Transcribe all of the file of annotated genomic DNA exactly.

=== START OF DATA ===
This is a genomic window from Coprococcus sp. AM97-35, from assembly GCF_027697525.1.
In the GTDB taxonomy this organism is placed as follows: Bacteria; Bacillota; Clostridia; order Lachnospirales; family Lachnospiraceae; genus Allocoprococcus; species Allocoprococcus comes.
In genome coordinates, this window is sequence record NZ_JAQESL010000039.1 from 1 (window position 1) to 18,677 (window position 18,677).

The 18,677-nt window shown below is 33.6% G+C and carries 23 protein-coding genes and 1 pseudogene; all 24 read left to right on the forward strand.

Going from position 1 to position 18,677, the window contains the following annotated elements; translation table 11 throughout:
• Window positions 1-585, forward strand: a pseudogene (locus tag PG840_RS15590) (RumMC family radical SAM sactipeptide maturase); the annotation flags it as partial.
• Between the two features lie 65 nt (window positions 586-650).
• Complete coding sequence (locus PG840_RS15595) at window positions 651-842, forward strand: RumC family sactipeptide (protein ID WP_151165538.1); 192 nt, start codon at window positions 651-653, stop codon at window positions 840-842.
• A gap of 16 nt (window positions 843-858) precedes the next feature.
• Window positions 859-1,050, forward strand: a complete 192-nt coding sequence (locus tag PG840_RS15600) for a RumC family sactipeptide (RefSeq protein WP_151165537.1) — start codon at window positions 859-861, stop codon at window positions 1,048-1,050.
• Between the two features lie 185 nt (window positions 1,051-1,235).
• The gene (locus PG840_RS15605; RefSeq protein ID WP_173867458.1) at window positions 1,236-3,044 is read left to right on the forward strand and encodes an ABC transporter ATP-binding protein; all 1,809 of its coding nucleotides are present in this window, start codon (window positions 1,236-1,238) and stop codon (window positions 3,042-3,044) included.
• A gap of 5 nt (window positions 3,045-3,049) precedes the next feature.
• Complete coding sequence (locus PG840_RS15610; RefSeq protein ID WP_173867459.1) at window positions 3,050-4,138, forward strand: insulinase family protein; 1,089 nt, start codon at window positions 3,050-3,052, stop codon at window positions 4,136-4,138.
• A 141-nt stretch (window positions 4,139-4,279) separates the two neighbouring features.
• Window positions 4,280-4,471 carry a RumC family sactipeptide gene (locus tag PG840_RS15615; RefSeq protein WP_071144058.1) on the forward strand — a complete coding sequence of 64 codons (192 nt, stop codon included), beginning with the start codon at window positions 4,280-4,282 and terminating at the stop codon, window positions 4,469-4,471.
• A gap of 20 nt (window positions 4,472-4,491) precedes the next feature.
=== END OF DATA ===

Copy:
This is a genomic window from Coprococcus sp. AM97-35, from assembly GCF_027697525.1.
In the GTDB taxonomy this organism is placed as follows: Bacteria; Bacillota; Clostridia; order Lachnospirales; family Lachnospiraceae; genus Allocoprococcus; species Allocoprococcus comes.
In genome coordinates, this window is sequence record NZ_JAQESL010000039.1 from 1 (window position 1) to 18,677 (window position 18,677).

The 18,677-nt window shown below is 33.6% G+C and carries 23 protein-coding genes and 1 pseudogene; all 24 read left to right on the forward strand.

Going from position 1 to position 18,677, the window contains the following annotated elements; translation table 11 throughout:
• Window positions 1-585, forward strand: a pseudogene (locus tag PG840_RS15590) (RumMC family radical SAM sactipeptide maturase); the annotation flags it as partial.
• Between the two features lie 65 nt (window positions 586-650).
• Complete coding sequence (locus PG840_RS15595) at window positions 651-842, forward strand: RumC family sactipeptide (protein ID WP_151165538.1); 192 nt, start codon at window positions 651-653, stop codon at window positions 840-842.
• A gap of 16 nt (window positions 843-858) precedes the next feature.
• Window positions 859-1,050, forward strand: a complete 192-nt coding sequence (locus tag PG840_RS15600) for a RumC family sactipeptide (RefSeq protein WP_151165537.1) — start codon at window positions 859-861, stop codon at window positions 1,048-1,050.
• Between the two features lie 185 nt (window positions 1,051-1,235).
• The gene (locus PG840_RS15605; RefSeq protein ID WP_173867458.1) at window positions 1,236-3,044 is read left to right on the forward strand and encodes an ABC transporter ATP-binding protein; all 1,809 of its coding nucleotides are present in this window, start codon (window positions 1,236-1,238) and stop codon (window positions 3,042-3,044) included.
• A gap of 5 nt (window positions 3,045-3,049) precedes the next feature.
• Complete coding sequence (locus PG840_RS15610; RefSeq protein ID WP_173867459.1) at window positions 3,050-4,138, forward strand: insulinase family protein; 1,089 nt, start codon at window positions 3,050-3,052, stop codon at window positions 4,136-4,138.
• A 141-nt stretch (window positions 4,139-4,279) separates the two neighbouring features.
• Window positions 4,280-4,471 carry a RumC family sactipeptide gene (locus tag PG840_RS15615; RefSeq protein WP_071144058.1) on the forward strand — a complete coding sequence of 64 codons (192 nt, stop codon included), beginning with the start codon at window positions 4,280-4,282 and terminating at the stop codon, window positions 4,469-4,471.
• A gap of 20 nt (window positions 4,472-4,491) precedes the next feature.